This is where dancers with The Washington Ballet go to practice their pliés, pirouettes and arabesques. But these students aren’t ballet pros – they’re adults ranging from their early 20s to mid-60s in search of a more graceful workout.
Dance and Workout
With a background in competitive youth swimming, followed up with running, tennis and cycling to stay fit, James Farmer, 33, is an athlete. But when life grew busier, he let himself go, he says, and he wanted to regain peak form.
Not much of a ballet aficionado then, Farmer, a strategy consultant with IBM, was invited to an open rehearsal of The Washington Ballet three years ago and found himself “inspired.”
“I was really blown away by the grace, power and flexibility of the dancers – not the least their physiques,” he says. “[The] next weekend I was at the barre, and I’ve been there since.”
His first lesson, he says, was “the most embarrassing,” but “humbling,” experience of his adult life. “I was not familiar with the language. I found myself at the barre in a foreign land – completely out of my comfort zone.” But fellow students were supportive, he recalls, and the instructor “gracious” when he made a faux pas.
“At the end of each class, I’m exhausted,” Farmer says. “This class demands a lot of you.” With the intense focus required, “it’s not just a good physical workout – it’s also a mental workout.”
Ballet classes and barre workouts are “excellent” for non-dancers, says Rebeccah Rodriguez, once a professional dancer and now a physician at the San Diego Sports Medicine and Family Health Center.
Upper-body strength, core strength improved flexibility and posture are among the benefits of ballet, she says. For older adults, having a stronger core – which promotes balance – reduces their risk of falls, and classes offer the security of having the barre to hold.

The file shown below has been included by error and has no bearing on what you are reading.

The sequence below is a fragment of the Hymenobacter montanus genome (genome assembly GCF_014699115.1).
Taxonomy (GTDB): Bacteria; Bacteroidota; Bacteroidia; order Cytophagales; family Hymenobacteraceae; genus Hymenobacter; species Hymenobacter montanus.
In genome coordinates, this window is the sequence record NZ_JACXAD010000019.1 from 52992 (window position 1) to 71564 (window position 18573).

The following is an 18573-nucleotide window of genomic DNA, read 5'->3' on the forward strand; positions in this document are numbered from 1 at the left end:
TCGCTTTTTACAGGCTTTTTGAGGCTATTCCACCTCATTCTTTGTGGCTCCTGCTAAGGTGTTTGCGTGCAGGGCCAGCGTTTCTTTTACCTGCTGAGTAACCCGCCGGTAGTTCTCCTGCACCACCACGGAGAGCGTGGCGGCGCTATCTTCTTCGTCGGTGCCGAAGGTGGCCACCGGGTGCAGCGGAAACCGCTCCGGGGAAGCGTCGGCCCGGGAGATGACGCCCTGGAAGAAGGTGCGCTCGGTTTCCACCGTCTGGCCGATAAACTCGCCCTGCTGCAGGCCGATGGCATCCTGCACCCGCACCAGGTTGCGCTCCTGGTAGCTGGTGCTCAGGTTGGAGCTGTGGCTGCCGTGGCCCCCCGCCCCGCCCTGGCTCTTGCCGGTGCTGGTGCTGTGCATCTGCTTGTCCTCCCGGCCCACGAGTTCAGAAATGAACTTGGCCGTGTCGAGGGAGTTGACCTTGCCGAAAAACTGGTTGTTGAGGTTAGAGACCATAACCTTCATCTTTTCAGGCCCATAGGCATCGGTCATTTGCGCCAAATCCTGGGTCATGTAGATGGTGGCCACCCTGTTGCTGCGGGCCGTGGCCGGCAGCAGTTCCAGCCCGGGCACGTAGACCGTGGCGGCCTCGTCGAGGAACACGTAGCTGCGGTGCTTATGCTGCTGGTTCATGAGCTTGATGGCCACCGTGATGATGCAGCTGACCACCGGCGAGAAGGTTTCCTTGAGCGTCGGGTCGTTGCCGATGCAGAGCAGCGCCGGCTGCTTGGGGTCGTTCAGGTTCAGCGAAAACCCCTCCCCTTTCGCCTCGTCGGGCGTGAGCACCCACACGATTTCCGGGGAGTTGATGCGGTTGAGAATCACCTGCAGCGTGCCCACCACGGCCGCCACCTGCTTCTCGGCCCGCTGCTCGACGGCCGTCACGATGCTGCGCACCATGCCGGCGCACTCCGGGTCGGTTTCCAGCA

Some classes incorporate resistance training with balls or light weights, which is helpful for students striving for the long, lean muscles of a dancer’s physique.
With an hourlong class two or three times a week, it might take students about four to six wefeks to notice changes in their body, Rodriguez says. For example, their muscles might be more toned, or they could “notice a smaller waistline – like their pants fitting a little bit looser or fitting a little bit different in the buttocks area.”
If you’re unfamiliar with ballet terms, she says barre instructors “do a pretty good job of saying ‘this is a plié’ and ‘now we’re going to move with your legs apart and turned out: This is second position.’”
She advises adults just starting out to “get a little bit of extra instruction from the teacher to keep good posture and technique, especially if they haven’t been familiar with the different positions.”
Exercise With a Flair
“All together: plié. Arms in fifth, sous-sus,” instructor Stephen Baranovics calls out as the soloist plays “My Favorite Things” at the grand piano in the corner. “Don’t tip at the hip; don’t change the shape of your foot.”